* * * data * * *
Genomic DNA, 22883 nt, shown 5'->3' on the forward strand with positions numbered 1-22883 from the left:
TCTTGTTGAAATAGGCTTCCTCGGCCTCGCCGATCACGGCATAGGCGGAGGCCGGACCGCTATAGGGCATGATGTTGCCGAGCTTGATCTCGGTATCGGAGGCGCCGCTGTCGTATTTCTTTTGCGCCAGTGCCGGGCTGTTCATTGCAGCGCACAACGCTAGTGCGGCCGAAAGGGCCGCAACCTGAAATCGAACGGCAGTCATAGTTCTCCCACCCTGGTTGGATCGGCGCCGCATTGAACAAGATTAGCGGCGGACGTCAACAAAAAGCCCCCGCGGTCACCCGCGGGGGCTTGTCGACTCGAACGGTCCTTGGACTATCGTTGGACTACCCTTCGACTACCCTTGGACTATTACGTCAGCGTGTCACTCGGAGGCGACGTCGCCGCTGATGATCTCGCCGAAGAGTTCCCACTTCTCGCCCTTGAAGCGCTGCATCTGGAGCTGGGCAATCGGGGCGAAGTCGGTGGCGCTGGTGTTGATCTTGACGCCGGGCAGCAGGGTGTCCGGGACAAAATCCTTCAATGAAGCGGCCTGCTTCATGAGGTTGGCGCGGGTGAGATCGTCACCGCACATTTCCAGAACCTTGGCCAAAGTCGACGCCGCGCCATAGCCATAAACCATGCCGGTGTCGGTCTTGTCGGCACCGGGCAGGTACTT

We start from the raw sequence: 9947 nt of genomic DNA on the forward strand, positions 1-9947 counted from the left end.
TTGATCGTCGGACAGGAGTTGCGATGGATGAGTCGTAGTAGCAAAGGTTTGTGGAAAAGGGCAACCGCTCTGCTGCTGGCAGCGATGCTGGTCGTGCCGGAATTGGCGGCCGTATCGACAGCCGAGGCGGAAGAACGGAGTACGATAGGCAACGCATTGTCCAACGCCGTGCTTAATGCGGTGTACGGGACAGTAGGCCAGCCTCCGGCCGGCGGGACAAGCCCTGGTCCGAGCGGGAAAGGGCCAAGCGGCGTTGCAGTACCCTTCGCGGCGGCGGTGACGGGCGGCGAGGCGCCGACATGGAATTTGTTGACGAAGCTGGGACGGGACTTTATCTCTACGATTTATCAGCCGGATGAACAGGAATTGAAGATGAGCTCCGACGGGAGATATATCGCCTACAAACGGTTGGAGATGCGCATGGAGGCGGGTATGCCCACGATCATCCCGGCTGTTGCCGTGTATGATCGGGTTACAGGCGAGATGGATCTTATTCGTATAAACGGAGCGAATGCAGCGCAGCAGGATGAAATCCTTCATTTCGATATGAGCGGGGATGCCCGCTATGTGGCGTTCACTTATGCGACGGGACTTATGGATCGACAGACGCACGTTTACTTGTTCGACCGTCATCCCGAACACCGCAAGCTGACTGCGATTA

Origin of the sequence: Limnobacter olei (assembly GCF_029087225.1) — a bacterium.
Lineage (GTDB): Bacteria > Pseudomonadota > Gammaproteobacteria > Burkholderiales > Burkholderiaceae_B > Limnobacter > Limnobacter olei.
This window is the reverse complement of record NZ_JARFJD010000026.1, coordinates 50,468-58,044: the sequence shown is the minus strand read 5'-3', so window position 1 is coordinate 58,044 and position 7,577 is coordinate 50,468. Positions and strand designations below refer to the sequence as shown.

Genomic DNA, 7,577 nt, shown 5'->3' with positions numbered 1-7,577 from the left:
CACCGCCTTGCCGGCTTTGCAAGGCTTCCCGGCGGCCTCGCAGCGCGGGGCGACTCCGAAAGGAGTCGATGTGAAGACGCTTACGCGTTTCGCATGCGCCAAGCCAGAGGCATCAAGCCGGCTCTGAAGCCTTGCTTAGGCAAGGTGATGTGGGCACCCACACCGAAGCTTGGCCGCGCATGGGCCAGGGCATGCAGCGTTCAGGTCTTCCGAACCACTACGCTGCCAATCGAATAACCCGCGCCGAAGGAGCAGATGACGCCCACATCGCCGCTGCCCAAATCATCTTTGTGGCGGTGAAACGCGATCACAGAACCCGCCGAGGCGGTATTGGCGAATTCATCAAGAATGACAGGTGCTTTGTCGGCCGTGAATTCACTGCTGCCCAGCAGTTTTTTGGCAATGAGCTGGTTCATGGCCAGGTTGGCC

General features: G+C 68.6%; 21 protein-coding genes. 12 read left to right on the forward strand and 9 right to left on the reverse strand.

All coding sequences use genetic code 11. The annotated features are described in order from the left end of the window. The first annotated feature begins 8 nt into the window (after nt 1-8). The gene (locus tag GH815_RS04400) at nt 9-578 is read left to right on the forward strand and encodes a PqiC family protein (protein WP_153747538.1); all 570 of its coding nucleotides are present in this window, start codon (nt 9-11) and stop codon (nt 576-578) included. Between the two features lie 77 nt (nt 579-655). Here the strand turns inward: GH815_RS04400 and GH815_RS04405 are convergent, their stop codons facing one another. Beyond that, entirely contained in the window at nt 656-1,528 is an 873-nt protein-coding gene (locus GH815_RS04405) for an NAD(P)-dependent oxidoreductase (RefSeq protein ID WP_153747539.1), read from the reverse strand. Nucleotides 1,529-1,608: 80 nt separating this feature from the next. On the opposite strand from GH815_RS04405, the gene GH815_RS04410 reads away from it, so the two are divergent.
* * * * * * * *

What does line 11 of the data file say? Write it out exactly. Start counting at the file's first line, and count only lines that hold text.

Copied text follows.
All coding sequences use genetic code 11. The annotated features are described in order from the left end of the window. The first annotated feature begins 8 nt into the window (after nt 1-8). The gene (locus tag GH815_RS04400) at nt 9-578 is read left to right on the forward strand and encodes a PqiC family protein (protein WP_153747538.1); all 570 of its coding nucleotides are present in this window, start codon (nt 9-11) and stop codon (nt 576-578) included. Between the two features lie 77 nt (nt 579-655). Here the strand turns inward: GH815_RS04400 and GH815_RS04405 are convergent, their stop codons facing one another. Beyond that, entirely contained in the window at nt 656-1,528 is an 873-nt protein-coding gene (locus GH815_RS04405) for an NAD(P)-dependent oxidoreductase (RefSeq protein ID WP_153747539.1), read from the reverse strand. Nucleotides 1,529-1,608: 80 nt separating this feature from the next. On the opposite strand from GH815_RS04405, the gene GH815_RS04410 reads away from it, so the two are divergent.